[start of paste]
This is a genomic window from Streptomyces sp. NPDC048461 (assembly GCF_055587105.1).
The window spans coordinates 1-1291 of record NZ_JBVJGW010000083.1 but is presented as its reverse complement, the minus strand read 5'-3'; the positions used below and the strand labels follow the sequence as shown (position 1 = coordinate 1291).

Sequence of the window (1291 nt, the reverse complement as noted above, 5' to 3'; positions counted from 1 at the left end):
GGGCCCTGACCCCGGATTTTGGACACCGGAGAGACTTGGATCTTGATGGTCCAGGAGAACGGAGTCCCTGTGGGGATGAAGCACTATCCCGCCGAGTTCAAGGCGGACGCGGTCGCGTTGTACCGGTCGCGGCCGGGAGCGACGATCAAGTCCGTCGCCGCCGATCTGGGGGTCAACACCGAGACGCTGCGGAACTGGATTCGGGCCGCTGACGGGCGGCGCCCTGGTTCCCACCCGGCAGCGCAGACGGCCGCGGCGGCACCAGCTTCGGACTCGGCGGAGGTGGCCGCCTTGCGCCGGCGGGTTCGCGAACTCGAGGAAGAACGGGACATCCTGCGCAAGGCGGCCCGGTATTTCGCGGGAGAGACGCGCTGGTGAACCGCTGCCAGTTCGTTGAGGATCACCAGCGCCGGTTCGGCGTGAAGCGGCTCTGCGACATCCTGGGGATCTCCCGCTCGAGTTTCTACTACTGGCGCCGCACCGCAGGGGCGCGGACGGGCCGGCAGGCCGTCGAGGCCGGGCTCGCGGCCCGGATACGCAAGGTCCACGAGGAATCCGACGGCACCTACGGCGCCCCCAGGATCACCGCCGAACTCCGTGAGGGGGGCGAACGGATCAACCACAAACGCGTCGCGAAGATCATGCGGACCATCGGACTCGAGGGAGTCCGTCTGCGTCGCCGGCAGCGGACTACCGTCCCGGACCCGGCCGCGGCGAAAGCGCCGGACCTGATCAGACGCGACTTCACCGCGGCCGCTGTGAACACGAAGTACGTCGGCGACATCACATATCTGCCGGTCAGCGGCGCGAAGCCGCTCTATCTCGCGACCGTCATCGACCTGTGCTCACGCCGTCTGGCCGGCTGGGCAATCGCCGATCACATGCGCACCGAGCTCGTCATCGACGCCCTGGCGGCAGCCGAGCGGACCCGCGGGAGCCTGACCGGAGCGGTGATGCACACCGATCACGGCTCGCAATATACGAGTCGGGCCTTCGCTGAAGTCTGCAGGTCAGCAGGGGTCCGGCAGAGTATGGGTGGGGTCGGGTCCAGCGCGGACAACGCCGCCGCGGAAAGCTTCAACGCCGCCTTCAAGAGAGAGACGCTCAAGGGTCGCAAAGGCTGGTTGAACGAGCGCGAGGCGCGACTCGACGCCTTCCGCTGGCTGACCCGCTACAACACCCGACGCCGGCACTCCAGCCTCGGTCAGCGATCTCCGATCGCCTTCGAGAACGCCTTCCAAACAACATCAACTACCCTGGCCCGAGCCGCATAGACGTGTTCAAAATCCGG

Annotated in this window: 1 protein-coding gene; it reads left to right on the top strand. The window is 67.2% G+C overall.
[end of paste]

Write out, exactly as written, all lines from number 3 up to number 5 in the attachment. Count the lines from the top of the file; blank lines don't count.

Sequence of the window (1291 nt, the reverse complement as noted above, 5' to 3'; positions counted from 1 at the left end):
GGGCCCTGACCCCGGATTTTGGACACCGGAGAGACTTGGATCTTGATGGTCCAGGAGAACGGAGTCCCTGTGGGGATGAAGCACTATCCCGCCGAGTTCAAGGCGGACGCGGTCGCGTTGTACCGGTCGCGGCCGGGAGCGACGATCAAGTCCGTCGCCGCCGATCTGGGGGTCAACACCGAGACGCTGCGGAACTGGATTCGGGCCGCTGACGGGCGGCGCCCTGGTTCCCACCCGGCAGCGCAGACGGCCGCGGCGGCACCAGCTTCGGACTCGGCGGAGGTGGCCGCCTTGCGCCGGCGGGTTCGCGAACTCGAGGAAGAACGGGACATCCTGCGCAAGGCGGCCCGGTATTTCGCGGGAGAGACGCGCTGGTGAACCGCTGCCAGTTCGTTGAGGATCACCAGCGCCGGTTCGGCGTGAAGCGGCTCTGCGACATCCTGGGGATCTCCCGCTCGAGTTTCTACTACTGGCGCCGCACCGCAGGGGCGCGGACGGGCCGGCAGGCCGTCGAGGCCGGGCTCGCGGCCCGGATACGCAAGGTCCACGAGGAATCCGACGGCACCTACGGCGCCCCCAGGATCACCGCCGAACTCCGTGAGGGGGGCGAACGGATCAACCACAAACGCGTCGCGAAGATCATGCGGACCATCGGACTCGAGGGAGTCCGTCTGCGTCGCCGGCAGCGGACTACCGTCCCGGACCCGGCCGCGGCGAAAGCGCCGGACCTGATCAGACGCGACTTCACCGCGGCCGCTGTGAACACGAAGTACGTCGGCGACATCACATATCTGCCGGTCAGCGGCGCGAAGCCGCTCTATCTCGCGACCGTCATCGACCTGTGCTCACGCCGTCTGGCCGGCTGGGCAATCGCCGATCACATGCGCACCGAGCTCGTCATCGACGCCCTGGCGGCAGCCGAGCGGACCCGCGGGAGCCTGACCGGAGCGGTGATGCACACCGATCACGGCTCGCAATATACGAGTCGGGCCTTCGCTGAAGTCTGCAGGTCAGCAGGGGTCCGGCAGAGTATGGGTGGGGTCGGGTCCAGCGCGGACAACGCCGCCGCGGAAAGCTTCAACGCCGCCTTCAAGAGAGAGACGCTCAAGGGTCGCAAAGGCTGGTTGAACGAGCGCGAGGCGCGACTCGACGCCTTCCGCTGGCTGACCCGCTACAACACCCGACGCCGGCACTCCAGCCTCGGTCAGCGATCTCCGATCGCCTTCGAGAACGCCTTCCAAACAACATCAACTACCCTGGCCCGAGCCGCATAGACGTGTTCAAAATCCGG

Annotated in this window: 1 protein-coding gene; it reads left to right on the top strand. The window is 67.2% G+C overall.